So I think while the last year has been very challenging in a lot of ways, I think the future’s really bright and there’s going to be more passionate people that want to be part of how the industry comes back.

Sam: Does it change any part of your re-onboarding or your retraining, and if not, is there anything about that that you’re thinking differently about?

Brendan: Well, yeah, there are definitely things that we’re re-imagining and I think holistically, one of the things that have really shifted even just in the last few years are buying preferences, right? Like you want something, you go online, you go to Amazon, you go to wherever and you’re two clicks away and you have it.

So the consumer side of knowing the research in advance, being able to get to the point where you’re ready to make a decision on something before you interact with a human,  I think as an industry, when I first started, it was you’re picking up the phone, making a hundred cold calls and that’s how we sold.

Now it’s much more nuanced. It has to be a more personalized approach, a more bespoke approach through the sales process. So really teaching our team to be subject matter experts, to have a consultative approach so that we’re actually listening and then making a good recommendation and not just trying to sell something, just to sell something.

Sam: Selling in New York right now, is it hard? 

Brendan: You know, I think there are challenges in every market and what we’ve focused on is looking at, okay, what are we seeing at the macro level? What are we seeing holistically? And then what are the trends that we see locally? And so we’ve seen locally that there’s a lot of support. A lot of people want to come to games. 

There may be certain restrictions on corporations on what they can do entertainment-wise and things like that. But overarchingly, we feel like there’s a positive response to getting people back into somewhat of a normalcy, and live sports is one of those things that brings people back. And we’re really excited about that. 

Sam: What advice do you have for sales managers specifically for keeping your team together, motivated, excited, are there any best practices that have become a habit for you over the last year that you’re going to continue?

Brendan: I think there’s a number of different things that we can talk through. As we think about it, to me, like engagement of the workforce, whether we are hybrid, remote, with each other in the office, engagement is a critical piece for any sales team in any team in general. So if we can actively foster an environment where people have clear expectations, they know what they need to do, and they can have a little more autonomy with how to get it done and how to get to that end goal. I think that creates more engagement in the team, in meetings, and bringing new ideas to the table. And one of the things that we try to work on is really giving people ownership of their results and how they’re going to get to those results.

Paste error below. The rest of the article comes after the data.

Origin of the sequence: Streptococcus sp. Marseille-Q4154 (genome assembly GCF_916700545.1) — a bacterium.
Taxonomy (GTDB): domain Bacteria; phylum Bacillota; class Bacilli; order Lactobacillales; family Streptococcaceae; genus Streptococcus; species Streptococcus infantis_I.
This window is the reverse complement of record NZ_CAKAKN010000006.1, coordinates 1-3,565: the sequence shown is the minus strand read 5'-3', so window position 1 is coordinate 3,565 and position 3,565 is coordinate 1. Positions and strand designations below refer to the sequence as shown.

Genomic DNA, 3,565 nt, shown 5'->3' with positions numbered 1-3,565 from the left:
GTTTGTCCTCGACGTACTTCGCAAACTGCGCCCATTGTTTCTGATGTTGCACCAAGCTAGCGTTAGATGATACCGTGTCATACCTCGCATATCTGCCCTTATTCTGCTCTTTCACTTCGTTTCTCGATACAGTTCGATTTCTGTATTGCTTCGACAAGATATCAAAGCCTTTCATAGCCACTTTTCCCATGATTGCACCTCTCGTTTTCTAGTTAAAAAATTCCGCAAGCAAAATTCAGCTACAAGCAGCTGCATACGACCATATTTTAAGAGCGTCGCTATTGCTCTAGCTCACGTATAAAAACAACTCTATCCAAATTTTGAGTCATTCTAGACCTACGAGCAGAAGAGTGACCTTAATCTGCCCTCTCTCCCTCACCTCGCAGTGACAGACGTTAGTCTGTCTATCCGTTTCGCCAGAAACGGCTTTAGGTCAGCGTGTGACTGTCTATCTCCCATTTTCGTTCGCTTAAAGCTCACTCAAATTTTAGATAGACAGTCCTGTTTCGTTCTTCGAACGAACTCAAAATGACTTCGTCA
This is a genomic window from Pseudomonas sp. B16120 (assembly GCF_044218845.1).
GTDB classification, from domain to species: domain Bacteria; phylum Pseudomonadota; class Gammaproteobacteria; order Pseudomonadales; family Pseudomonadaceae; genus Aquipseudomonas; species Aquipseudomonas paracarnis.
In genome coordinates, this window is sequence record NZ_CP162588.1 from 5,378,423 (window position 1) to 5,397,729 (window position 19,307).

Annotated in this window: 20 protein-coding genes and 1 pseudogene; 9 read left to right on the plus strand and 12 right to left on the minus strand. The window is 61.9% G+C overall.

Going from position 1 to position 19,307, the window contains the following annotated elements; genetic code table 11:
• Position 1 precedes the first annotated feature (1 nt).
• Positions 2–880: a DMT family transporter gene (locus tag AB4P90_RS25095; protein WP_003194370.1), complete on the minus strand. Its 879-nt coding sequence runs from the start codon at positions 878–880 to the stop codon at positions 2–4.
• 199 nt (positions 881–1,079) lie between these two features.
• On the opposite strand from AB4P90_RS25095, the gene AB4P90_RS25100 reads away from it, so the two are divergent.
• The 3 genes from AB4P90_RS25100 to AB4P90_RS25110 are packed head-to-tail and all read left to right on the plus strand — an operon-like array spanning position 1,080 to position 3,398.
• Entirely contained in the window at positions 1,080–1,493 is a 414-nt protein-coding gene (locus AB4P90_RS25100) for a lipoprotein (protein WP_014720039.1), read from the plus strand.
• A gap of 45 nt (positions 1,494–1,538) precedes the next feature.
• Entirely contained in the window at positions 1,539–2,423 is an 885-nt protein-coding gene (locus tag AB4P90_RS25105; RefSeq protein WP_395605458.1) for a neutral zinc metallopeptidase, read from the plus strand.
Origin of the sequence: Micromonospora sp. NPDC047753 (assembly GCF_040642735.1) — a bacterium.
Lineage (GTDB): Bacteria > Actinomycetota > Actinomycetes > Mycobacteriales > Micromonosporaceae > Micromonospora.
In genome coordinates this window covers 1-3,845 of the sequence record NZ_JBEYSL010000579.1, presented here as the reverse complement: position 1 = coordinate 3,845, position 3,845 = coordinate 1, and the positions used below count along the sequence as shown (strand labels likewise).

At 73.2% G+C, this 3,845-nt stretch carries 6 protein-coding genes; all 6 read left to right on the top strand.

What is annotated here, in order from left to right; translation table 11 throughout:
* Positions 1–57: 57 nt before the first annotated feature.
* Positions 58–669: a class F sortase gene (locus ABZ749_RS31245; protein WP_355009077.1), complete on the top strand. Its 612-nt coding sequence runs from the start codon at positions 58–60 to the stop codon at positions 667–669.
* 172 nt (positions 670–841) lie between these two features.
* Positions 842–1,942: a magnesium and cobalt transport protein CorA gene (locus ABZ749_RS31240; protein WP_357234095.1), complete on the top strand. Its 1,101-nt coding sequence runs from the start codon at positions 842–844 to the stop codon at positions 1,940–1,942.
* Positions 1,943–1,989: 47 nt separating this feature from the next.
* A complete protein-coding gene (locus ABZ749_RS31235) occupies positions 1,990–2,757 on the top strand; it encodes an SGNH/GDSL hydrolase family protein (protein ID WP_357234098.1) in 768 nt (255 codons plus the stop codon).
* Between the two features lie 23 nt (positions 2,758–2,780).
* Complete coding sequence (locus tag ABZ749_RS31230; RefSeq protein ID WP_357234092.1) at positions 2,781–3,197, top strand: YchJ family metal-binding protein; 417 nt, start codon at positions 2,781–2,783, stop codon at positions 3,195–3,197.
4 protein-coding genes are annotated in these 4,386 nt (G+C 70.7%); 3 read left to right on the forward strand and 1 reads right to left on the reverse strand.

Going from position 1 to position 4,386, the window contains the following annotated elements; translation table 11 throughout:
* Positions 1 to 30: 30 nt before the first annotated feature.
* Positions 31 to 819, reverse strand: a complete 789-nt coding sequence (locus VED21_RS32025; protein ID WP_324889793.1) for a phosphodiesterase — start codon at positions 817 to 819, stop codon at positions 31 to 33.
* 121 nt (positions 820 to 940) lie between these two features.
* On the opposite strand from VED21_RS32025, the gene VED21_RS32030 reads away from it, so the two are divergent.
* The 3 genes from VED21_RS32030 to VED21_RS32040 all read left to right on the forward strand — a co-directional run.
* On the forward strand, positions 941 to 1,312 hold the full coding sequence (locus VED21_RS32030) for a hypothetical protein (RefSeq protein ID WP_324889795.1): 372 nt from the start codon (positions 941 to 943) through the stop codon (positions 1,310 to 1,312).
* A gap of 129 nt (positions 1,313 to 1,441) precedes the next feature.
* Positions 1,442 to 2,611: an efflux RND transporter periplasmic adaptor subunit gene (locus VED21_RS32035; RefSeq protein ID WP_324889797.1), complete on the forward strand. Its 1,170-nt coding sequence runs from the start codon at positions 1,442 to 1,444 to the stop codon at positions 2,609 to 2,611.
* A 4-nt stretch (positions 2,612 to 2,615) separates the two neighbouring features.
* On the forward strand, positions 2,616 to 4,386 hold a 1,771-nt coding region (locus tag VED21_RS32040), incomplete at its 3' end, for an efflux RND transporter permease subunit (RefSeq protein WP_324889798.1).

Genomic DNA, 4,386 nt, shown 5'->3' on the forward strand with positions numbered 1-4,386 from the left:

So if I’m giving someone more freedom and more autonomy and more ownership of it, we see that they tend to be more engaged and take that on with a greater sense of purpose. So that’s really where we try to steer to, is how are we continuing to engage our staff in meaningful ways and give them a little autonomy to do it in a way that utilizes their skills in the best way.

Sam: Are you tough as a manager? Do you feel like toughness works? Do you feel like compassion works? What is the right balance for feedback when you can’t take your team out to lunch, you can’t take them out for a drink anymore? I know you’re a guy who would probably be out for happy hours with your team and your Salesforce and those moments are so important.

Brendan: So when we look at, when I think about feedback, to me, it starts with setting the right expectations. So if my team knows that I genuinely care about their success and when they first joined the team, we’re going to sit down and I mean, as you know, through sports there are career opportunities all over the place, right? Like it may be you work with one team and then you work with another team. And I’m an example of that myself, where you may have aspirations to be in a different role in a different market. 

So when we first sit down and understand what your career goals are, we start from that place of how can I help you achieve what you want out of your career, and then we set the expectation that the feedback that I’m going to give you is to help you develop your skills, to get you to where you want to go.

So if we have a good expectation and then go into, well, how do you like to receive feedback? Because each person is different. Not everybody receives feedback the same way. Not everybody wants to receive feedback the same way. So I think it really is important to start with setting the expectation the right way with each person and how they best respond to feedback and then carry that in the lens of how is this going to help you with where you want to go in your career?

Sam: I have one final question for you and it comes down to not so much how you’re selling inventory at the Garden, but how you’re selling a candidate to come play for you at MSG on your team. How do you sell someone to come work with you with the garden? 

Brendan: So I think there’s a lot of great things that the garden has that attracts people naturally to us. So thankfully we don’t have to do a lot of selling in that regard, but I think in terms of how we differentiate against other teams, we have The Knicks, The Rangers, the concerts, the events, radio city, all of these different things that are under our umbrella, that a younger rep gets exposed to so many different things then just working for one specific team selling one or two products. 

So I think that naturally lends people to say, oh wow, that’s interesting. It’s more than just, I’m selling a season ticket for one team. So I think that’s, that’s really where we talked to, the breadth of experiences that you get working at the garden and so many different areas of the business that you get exposed to. 

Sam: Totally. Brendan, thanks for taking the time, man. 

Brendan: Yeah, I appreciate it, Sam. It’s been great.

Topics Discussed: Feedback, Coaching, Improving Skills, Sports Sales Industry, Entering the Workforce, Active Listening

Dana Safa, Manager of Digital Marketing at 1Huddle